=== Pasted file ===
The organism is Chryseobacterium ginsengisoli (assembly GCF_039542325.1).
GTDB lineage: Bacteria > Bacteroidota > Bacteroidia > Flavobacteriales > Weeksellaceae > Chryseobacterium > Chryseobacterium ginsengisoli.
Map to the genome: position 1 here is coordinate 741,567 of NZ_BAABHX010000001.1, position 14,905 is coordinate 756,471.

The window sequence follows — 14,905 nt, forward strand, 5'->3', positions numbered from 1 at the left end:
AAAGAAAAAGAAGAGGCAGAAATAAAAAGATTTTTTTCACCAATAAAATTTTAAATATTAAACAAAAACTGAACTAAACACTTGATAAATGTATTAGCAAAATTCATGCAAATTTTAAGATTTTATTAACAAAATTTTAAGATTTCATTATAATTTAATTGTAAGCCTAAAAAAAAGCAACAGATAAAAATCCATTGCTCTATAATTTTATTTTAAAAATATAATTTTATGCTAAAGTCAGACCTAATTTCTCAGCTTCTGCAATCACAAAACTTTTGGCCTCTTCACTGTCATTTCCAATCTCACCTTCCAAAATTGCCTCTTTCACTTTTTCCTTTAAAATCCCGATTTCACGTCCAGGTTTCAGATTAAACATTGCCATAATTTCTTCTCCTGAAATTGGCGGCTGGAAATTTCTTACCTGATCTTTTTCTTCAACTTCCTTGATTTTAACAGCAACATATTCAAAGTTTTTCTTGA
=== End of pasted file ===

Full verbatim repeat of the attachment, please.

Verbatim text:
The organism is Chryseobacterium ginsengisoli (assembly GCF_039542325.1).
GTDB lineage: Bacteria > Bacteroidota > Bacteroidia > Flavobacteriales > Weeksellaceae > Chryseobacterium > Chryseobacterium ginsengisoli.
Map to the genome: position 1 here is coordinate 741,567 of NZ_BAABHX010000001.1, position 14,905 is coordinate 756,471.

The window sequence follows — 14,905 nt, forward strand, 5'->3', positions numbered from 1 at the left end:
AAAGAAAAAGAAGAGGCAGAAATAAAAAGATTTTTTTCACCAATAAAATTTTAAATATTAAACAAAAACTGAACTAAACACTTGATAAATGTATTAGCAAAATTCATGCAAATTTTAAGATTTTATTAACAAAATTTTAAGATTTCATTATAATTTAATTGTAAGCCTAAAAAAAAGCAACAGATAAAAATCCATTGCTCTATAATTTTATTTTAAAAATATAATTTTATGCTAAAGTCAGACCTAATTTCTCAGCTTCTGCAATCACAAAACTTTTGGCCTCTTCACTGTCATTTCCAATCTCACCTTCCAAAATTGCCTCTTTCACTTTTTCCTTTAAAATCCCGATTTCACGTCCAGGTTTCAGATTAAACATTGCCATAATTTCTTCTCCTGAAATTGGCGGCTGGAAATTTCTTACCTGATCTTTTTCTTCAACTTCCTTGATTTTAACAGCAACATATTCAAAGTTTTTCTTGA